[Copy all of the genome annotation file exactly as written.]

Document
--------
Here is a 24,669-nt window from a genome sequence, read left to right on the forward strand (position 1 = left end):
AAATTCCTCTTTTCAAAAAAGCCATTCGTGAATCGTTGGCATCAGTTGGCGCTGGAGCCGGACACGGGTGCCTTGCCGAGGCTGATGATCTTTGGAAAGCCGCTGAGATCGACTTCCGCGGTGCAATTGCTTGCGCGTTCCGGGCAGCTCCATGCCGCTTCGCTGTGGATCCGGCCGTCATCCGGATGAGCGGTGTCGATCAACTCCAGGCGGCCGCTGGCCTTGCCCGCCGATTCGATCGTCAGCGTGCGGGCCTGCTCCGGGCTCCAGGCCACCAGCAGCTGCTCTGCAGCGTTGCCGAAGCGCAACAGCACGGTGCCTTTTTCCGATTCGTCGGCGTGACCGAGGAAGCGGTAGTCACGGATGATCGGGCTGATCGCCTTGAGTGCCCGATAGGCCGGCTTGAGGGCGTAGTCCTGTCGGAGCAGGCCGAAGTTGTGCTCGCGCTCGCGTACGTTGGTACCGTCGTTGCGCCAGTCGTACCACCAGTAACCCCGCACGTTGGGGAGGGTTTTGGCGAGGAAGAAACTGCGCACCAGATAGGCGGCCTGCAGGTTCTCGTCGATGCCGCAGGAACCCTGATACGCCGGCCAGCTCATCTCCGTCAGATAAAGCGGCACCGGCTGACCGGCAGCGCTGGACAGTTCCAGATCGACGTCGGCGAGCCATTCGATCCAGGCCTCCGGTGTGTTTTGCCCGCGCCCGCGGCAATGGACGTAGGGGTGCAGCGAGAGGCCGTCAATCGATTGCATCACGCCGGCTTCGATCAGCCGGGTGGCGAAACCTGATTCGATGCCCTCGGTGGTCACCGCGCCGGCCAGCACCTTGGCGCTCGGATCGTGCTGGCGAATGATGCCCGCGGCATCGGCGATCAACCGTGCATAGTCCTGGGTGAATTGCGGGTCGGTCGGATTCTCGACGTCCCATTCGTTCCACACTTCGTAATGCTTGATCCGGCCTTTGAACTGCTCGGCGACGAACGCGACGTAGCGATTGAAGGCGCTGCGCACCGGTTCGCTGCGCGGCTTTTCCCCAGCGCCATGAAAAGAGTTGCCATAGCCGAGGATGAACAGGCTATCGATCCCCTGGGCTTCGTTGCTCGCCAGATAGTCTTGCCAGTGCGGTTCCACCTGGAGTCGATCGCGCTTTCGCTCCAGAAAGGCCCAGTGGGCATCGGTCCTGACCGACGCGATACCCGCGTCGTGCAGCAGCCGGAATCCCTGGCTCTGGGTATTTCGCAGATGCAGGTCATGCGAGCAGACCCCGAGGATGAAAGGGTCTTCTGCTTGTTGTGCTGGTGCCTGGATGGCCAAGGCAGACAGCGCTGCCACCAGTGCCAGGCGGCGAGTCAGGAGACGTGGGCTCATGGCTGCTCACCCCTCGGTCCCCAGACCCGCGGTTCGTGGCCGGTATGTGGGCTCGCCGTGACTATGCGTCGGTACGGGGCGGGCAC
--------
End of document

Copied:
Here is a 24,669-nt window from a genome sequence, read left to right on the forward strand (position 1 = left end):
AAATTCCTCTTTTCAAAAAAGCCATTCGTGAATCGTTGGCATCAGTTGGCGCTGGAGCCGGACACGGGTGCCTTGCCGAGGCTGATGATCTTTGGAAAGCCGCTGAGATCGACTTCCGCGGTGCAATTGCTTGCGCGTTCCGGGCAGCTCCATGCCGCTTCGCTGTGGATCCGGCCGTCATCCGGATGAGCGGTGTCGATCAACTCCAGGCGGCCGCTGGCCTTGCCCGCCGATTCGATCGTCAGCGTGCGGGCCTGCTCCGGGCTCCAGGCCACCAGCAGCTGCTCTGCAGCGTTGCCGAAGCGCAACAGCACGGTGCCTTTTTCCGATTCGTCGGCGTGACCGAGGAAGCGGTAGTCACGGATGATCGGGCTGATCGCCTTGAGTGCCCGATAGGCCGGCTTGAGGGCGTAGTCCTGTCGGAGCAGGCCGAAGTTGTGCTCGCGCTCGCGTACGTTGGTACCGTCGTTGCGCCAGTCGTACCACCAGTAACCCCGCACGTTGGGGAGGGTTTTGGCGAGGAAGAAACTGCGCACCAGATAGGCGGCCTGCAGGTTCTCGTCGATGCCGCAGGAACCCTGATACGCCGGCCAGCTCATCTCCGTCAGATAAAGCGGCACCGGCTGACCGGCAGCGCTGGACAGTTCCAGATCGACGTCGGCGAGCCATTCGATCCAGGCCTCCGGTGTGTTTTGCCCGCGCCCGCGGCAATGGACGTAGGGGTGCAGCGAGAGGCCGTCAATCGATTGCATCACGCCGGCTTCGATCAGCCGGGTGGCGAAACCTGATTCGATGCCCTCGGTGGTCACCGCGCCGGCCAGCACCTTGGCGCTCGGATCGTGCTGGCGAATGATGCCCGCGGCATCGGCGATCAACCGTGCATAGTCCTGGGTGAATTGCGGGTCGGTCGGATTCTCGACGTCCCATTCGTTCCACACTTCGTAATGCTTGATCCGGCCTTTGAACTGCTCGGCGACGAACGCGACGTAGCGATTGAAGGCGCTGCGCACCGGTTCGCTGCGCGGCTTTTCCCCAGCGCCATGAAAAGAGTTGCCATAGCCGAGGATGAACAGGCTATCGATCCCCTGGGCTTCGTTGCTCGCCAGATAGTCTTGCCAGTGCGGTTCCACCTGGAGTCGATCGCGCTTTCGCTCCAGAAAGGCCCAGTGGGCATCGGTCCTGACCGACGCGATACCCGCGTCGTGCAGCAGCCGGAATCCCTGGCTCTGGGTATTTCGCAGATGCAGGTCATGCGAGCAGACCCCGAGGATGAAAGGGTCTTCTGCTTGTTGTGCTGGTGCCTGGATGGCCAAGGCAGACAGCGCTGCCACCAGTGCCAGGCGGCGAGTCAGGAGACGTGGGCTCATGGCTGCTCACCCCTCGGTCCCCAGACCCGCGGTTCGTGGCCGGTATGTGGGCTCGCCGTGACTATGCGTCGGTACGGGGCGGGCAC